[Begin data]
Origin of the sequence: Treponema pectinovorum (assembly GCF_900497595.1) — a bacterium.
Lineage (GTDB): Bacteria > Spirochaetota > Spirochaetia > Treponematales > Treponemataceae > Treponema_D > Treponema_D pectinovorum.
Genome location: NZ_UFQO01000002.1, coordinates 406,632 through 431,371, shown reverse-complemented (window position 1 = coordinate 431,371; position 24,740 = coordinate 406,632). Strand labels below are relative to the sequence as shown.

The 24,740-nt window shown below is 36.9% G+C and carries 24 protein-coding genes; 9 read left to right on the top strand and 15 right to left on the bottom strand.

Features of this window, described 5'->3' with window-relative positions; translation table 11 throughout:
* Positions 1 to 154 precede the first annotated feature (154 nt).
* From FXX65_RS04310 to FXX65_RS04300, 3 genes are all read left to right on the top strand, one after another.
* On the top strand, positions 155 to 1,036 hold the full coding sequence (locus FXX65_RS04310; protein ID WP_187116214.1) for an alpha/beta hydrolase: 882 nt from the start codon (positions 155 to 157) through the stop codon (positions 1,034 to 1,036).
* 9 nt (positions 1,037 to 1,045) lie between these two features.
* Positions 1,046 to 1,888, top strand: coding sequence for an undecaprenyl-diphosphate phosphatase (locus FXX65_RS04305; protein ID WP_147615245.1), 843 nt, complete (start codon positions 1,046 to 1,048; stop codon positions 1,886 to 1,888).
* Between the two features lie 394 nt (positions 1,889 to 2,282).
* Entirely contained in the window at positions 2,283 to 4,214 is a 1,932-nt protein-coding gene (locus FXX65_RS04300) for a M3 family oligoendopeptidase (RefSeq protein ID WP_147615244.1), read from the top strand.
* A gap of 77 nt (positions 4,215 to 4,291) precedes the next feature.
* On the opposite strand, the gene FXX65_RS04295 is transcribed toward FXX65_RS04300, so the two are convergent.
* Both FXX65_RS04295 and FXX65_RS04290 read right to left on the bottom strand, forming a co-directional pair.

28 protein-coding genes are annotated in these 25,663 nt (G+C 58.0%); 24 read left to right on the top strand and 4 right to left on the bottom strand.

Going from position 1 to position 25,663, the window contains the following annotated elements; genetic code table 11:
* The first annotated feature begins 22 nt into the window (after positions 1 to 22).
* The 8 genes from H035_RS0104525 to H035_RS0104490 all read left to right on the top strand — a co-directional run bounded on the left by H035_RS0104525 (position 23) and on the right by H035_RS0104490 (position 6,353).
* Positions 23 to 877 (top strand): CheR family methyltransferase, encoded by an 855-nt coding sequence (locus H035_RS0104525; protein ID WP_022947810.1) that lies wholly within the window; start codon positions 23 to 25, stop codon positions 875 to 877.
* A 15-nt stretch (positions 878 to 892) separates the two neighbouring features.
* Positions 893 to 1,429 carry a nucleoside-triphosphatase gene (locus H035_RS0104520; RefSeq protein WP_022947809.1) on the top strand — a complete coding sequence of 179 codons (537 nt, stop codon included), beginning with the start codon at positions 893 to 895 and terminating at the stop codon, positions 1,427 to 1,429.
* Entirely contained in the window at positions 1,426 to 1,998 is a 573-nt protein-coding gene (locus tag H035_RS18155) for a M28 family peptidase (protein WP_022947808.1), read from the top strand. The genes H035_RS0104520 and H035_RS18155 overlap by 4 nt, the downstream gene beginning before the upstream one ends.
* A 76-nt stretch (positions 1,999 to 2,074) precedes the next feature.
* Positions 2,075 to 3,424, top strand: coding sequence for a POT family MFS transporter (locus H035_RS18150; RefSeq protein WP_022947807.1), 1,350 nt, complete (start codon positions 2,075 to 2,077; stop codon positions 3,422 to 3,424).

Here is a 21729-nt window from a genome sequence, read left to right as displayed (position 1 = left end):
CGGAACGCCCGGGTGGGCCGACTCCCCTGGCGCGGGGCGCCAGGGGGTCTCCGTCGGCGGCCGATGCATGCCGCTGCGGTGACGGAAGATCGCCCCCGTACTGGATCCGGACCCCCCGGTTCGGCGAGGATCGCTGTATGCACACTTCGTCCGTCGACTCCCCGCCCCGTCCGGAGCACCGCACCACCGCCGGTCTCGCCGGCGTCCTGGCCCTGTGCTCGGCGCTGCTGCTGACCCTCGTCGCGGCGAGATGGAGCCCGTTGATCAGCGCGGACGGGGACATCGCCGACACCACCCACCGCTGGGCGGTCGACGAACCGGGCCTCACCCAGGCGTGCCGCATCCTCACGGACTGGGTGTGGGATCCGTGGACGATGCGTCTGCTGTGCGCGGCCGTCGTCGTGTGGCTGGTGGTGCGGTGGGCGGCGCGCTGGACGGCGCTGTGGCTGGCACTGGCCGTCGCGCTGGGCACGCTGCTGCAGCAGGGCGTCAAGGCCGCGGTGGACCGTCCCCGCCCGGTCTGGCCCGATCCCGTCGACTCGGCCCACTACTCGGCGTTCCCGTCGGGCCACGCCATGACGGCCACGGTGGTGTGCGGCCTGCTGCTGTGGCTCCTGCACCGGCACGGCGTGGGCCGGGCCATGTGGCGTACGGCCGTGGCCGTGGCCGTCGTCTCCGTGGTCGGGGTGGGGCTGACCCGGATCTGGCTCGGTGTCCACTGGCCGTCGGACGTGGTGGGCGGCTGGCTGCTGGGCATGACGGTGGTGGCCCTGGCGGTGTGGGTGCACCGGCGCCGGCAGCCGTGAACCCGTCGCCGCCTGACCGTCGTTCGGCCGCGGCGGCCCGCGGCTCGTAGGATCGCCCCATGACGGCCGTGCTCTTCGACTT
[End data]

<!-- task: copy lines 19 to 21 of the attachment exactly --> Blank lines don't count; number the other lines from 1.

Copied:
* The 8 genes from H035_RS0104525 to H035_RS0104490 all read left to right on the top strand — a co-directional run bounded on the left by H035_RS0104525 (position 23) and on the right by H035_RS0104490 (position 6,353).
* Positions 23 to 877 (top strand): CheR family methyltransferase, encoded by an 855-nt coding sequence (locus H035_RS0104525; protein ID WP_022947810.1) that lies wholly within the window; start codon positions 23 to 25, stop codon positions 875 to 877.
* A 15-nt stretch (positions 878 to 892) separates the two neighbouring features.